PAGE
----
Citizens of a disappearing world;Modern languages
A group of Year 10 pupils is working on a photograph activity in a French lesson. They have to talk about what they see and write down questions to the two children looking out from the steps of their home.
Next door, Year 9 pupils are reading about the daily routines of two young people in different parts of the world. And a class of Year 8 pupils has been given a series of statements describing a typical school day and must work together to form a physical timeline of the events.
At first glance, there is nothing remarkable about these language-learning activities. They all address GCSE topics of house and home, daily routine and school. But a closer look shows they are quite different. Home for the two traveller children in the photograph is a large, shiny trailer; daily routine for the two boys described in the reading is of hardship and injustice as they work to support their families, one carrying stones in a mine in India, and the other labouring on a farm in South Africa. The school day described by the timeline tells how a young boy in a Tanzanian village rises at 5.30am, walks some way to school, has lessons in agriculture and politics as well as maths and science, then walks home to help with housework and do his own homework.
These activities and resources are part of a sustained cross-curricular approach to teaching modern languages informed by the broad learning aims of global education. Pupils learn about world issues such as equality of opportunity and human rights while being taught a language. Such active learning strategies help pupils develop the understanding and skills they will need to become effective, active citizens.
History and geography are often quoted as having a central role in the teaching of citizenship. But the potential for modern languages to share this role was clearly acknowledged in the early days of the national curriculum's development.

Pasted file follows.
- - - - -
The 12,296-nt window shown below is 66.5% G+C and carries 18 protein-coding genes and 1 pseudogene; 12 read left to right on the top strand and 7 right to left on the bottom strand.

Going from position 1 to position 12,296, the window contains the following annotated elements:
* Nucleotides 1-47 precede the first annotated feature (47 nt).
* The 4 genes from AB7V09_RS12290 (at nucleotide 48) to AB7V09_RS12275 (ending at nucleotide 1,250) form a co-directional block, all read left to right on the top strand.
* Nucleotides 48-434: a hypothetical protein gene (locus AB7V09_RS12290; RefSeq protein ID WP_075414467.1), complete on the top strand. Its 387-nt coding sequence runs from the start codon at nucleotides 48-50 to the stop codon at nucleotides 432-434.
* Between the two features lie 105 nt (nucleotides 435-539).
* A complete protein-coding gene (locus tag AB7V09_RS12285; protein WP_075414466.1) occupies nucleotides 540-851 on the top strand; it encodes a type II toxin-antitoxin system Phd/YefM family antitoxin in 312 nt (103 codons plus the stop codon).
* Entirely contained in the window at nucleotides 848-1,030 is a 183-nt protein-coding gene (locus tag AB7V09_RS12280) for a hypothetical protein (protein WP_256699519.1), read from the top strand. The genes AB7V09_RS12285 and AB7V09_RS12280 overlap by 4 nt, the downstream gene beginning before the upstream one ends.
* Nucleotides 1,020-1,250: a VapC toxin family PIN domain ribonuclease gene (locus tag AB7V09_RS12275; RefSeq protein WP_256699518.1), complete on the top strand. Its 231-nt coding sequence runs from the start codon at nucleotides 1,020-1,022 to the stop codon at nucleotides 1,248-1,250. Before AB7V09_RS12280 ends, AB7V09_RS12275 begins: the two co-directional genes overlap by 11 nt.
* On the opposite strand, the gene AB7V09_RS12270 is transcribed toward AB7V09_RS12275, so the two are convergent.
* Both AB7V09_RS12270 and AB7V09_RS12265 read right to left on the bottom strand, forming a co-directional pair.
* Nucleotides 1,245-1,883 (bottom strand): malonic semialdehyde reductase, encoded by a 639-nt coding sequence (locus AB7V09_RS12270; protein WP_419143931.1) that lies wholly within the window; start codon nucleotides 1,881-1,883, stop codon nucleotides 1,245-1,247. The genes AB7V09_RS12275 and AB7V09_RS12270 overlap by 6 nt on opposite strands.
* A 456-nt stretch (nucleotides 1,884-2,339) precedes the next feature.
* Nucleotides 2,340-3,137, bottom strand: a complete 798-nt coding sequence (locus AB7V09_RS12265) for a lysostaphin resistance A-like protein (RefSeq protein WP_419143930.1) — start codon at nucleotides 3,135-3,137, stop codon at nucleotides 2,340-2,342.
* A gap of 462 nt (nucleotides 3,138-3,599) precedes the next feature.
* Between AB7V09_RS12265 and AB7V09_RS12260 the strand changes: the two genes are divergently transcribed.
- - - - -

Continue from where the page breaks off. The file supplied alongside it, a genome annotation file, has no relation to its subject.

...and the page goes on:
Proposals for Modern Foreign Languages, published in 1990, contains some excellent chapters on equal opportunities and cross-curricular opportunities and, although much of this underpinning rationale is lost in the current framework, the opportunity exists for teachers to explore citizenship issues with their pupils in the Cultural Awareness and Areas of Experience aspects of the programmes of study.
So the recommendation of Professor Bernard Crick's government advisory group for citizenship in schools that the subject should be an entitlement for all pupils is welcome. Its reassurance that this "should not be at the expense of other subjects" seems to strengthen the case for an integrated, cross-curricular approach to citizenship education, in languages as well as in other subjects.
But the Qualifications and Curriculum Authority has been asked to consider the case for making some subjects optional to make space for citizenship in the curriculum (TheTES May 8). French is even mentioned.
Might we be turning full circle before the potential envisaged by those who drew up the national curriculum for languages has been fully realised?
Might the doomsday scenario drawn at the recent Association for Language Learning conference - that modern languages might disappear from the curriculum in the same way as classics did - be already happening? Is it more a question of citizenship or modern languages rather than citizenship and modern languages?
Kim Brown is lecturer in modern languages education at the University of East Anglia, Norwich. The activities in this article are drawn from a new MFL resource file, 'Changing Places', written with Margot Brown, Centre for Global Education, York, and published this week by the Centre for Information on Language Teaching (pound;17.95). For details or to order, tel:01476 541080